Dental Bridges
A dental bridge is one method to fill a gap created by a missing tooth (or teeth). Dental bridge is a custom-made false tooth or teeth that are permanently placed between two healthy teeth, filling in the area left by a missing tooth or teeth. The bridge is held in place by crowns placed on the healthy teeth on each side of space to be filled.

Benefits of Dental Bridges

  • Restores your smile
  • Restores your ability to properly chew and speak
  • Maintains the shape of your face
  • Distributes the forces in your bite properly by replacing
  • missing teeth
  • Prevents remaining teeth from drifting out of position
  • Restores and maintains natural bite
  • Helps preserve the natural function and position of the teeth
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Who should get a bridge?

A person with missing teeth and committed to maintaining good oral hygiene practices,is a good candidate for a bridge. A bridge is the most natural choice to fill the space in the mouth left by missing teeth. If left unfilled, this space can cause the surrounding teeth to drift out of position and can cause teeth and gums to become more susceptible to tooth decay and gum disease that can cause further tooth loss. Bridges not only correct an altered bite, improve the chewing ability and speech, but they also safeguard the appearance by preventing the collapse of facial features that can cause premature wrinkles and age lines.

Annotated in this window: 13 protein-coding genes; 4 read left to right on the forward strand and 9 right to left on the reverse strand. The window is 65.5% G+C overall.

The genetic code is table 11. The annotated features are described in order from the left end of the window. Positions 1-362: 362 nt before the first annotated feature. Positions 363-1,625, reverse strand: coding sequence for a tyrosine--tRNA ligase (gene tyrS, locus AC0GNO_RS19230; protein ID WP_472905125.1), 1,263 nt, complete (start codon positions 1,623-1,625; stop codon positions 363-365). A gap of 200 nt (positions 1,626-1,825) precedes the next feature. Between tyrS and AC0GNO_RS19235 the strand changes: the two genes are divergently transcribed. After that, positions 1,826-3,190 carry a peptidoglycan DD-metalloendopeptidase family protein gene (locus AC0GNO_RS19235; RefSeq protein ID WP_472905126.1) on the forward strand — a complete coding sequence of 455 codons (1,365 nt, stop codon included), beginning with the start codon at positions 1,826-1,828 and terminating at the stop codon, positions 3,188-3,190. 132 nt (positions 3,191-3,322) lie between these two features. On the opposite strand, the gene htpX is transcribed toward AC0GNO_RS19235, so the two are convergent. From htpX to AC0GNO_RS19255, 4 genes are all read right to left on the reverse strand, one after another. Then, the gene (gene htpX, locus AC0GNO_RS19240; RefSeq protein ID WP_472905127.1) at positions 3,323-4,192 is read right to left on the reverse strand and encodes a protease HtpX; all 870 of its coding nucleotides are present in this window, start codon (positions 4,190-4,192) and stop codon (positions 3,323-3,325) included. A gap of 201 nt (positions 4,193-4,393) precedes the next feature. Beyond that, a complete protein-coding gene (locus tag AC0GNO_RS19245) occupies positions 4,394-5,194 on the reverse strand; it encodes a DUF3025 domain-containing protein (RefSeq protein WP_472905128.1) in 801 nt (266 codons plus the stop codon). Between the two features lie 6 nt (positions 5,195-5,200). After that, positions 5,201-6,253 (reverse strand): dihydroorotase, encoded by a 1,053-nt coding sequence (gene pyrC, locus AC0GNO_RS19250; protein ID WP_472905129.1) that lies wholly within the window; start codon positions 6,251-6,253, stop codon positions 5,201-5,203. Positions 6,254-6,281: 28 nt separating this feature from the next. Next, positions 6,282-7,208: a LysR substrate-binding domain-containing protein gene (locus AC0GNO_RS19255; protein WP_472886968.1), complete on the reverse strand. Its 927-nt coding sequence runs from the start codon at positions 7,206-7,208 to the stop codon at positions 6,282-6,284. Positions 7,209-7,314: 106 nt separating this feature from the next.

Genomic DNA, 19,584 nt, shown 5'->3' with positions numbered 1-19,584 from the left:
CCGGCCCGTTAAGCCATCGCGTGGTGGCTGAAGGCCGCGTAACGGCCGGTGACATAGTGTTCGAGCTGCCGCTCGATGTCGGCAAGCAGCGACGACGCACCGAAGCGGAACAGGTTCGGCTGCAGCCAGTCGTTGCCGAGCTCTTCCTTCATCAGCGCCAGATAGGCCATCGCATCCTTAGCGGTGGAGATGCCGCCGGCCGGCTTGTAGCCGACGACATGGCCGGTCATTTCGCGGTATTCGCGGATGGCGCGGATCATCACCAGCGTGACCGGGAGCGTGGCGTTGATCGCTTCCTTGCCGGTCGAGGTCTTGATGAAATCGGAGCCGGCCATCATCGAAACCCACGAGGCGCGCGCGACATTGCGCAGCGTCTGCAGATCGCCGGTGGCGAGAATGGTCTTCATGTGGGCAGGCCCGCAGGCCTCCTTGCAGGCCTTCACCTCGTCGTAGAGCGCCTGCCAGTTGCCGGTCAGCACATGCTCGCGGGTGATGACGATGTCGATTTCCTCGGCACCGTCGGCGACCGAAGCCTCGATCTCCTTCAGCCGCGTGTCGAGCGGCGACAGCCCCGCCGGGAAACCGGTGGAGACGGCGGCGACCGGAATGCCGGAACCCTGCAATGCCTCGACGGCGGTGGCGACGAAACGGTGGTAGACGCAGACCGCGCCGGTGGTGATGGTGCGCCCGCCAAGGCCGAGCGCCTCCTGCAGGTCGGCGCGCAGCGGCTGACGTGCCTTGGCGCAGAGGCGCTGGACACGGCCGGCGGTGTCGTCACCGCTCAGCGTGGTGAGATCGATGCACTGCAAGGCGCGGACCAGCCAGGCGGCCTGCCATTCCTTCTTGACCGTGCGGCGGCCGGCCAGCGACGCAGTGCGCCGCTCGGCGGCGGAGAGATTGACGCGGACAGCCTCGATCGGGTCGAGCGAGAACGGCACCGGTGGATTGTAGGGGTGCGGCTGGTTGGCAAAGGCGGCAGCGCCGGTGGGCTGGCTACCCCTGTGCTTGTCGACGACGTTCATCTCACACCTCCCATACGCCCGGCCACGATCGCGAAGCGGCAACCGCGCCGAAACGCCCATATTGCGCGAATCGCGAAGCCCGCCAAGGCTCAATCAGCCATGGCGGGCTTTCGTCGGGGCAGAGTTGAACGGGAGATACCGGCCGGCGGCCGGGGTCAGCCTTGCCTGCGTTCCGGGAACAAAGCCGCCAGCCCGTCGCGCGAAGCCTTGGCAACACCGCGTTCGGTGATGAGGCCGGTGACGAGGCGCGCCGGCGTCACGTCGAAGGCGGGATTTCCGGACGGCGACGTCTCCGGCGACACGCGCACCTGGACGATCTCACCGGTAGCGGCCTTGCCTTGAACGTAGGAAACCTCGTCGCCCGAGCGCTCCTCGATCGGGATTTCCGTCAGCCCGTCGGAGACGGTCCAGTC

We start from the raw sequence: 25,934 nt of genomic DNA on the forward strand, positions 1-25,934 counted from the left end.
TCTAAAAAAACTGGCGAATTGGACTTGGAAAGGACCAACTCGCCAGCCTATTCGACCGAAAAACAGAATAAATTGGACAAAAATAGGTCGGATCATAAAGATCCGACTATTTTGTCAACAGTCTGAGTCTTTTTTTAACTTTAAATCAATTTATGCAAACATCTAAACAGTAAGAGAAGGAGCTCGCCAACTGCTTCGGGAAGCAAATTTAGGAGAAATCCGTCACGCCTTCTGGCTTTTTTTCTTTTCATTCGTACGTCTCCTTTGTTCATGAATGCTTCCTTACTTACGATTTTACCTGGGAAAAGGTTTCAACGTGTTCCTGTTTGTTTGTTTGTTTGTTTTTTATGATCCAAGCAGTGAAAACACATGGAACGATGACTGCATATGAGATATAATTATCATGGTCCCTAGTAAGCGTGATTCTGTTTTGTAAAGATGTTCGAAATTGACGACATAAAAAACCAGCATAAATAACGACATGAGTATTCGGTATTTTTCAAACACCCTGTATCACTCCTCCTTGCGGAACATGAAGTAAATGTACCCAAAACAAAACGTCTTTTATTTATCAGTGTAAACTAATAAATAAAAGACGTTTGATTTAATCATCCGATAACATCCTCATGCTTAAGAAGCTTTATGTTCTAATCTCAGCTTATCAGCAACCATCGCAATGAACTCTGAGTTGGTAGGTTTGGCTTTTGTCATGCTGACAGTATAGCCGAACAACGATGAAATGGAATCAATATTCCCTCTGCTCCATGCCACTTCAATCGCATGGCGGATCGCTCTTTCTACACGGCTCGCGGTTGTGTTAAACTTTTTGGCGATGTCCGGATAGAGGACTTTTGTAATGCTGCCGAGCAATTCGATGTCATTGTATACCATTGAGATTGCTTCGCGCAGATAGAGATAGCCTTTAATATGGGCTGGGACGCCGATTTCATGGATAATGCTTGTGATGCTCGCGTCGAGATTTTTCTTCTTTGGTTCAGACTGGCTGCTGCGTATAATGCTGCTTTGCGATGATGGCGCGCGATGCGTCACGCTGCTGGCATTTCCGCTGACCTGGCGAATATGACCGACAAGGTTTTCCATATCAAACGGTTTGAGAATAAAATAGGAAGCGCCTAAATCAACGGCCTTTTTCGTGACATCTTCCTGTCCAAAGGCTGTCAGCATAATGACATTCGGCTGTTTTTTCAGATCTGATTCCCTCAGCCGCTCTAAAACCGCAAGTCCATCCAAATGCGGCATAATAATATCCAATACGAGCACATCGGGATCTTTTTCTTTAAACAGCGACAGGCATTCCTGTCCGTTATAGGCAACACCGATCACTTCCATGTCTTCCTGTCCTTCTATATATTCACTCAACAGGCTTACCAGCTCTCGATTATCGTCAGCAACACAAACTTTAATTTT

Types of Dental Bridges

  1. Traditional bridges
    Traditional bridges involve creating a crown for the tooth or implant on either side of the missing tooth, with a pontic in between. Traditional bridges are the most common type of bridge.
  2. Cantilever bridges
    Cantilever bridges are usually used when there are adjacent teeth on only one side of the missing tooth or teeth.
  3. Maryland bridges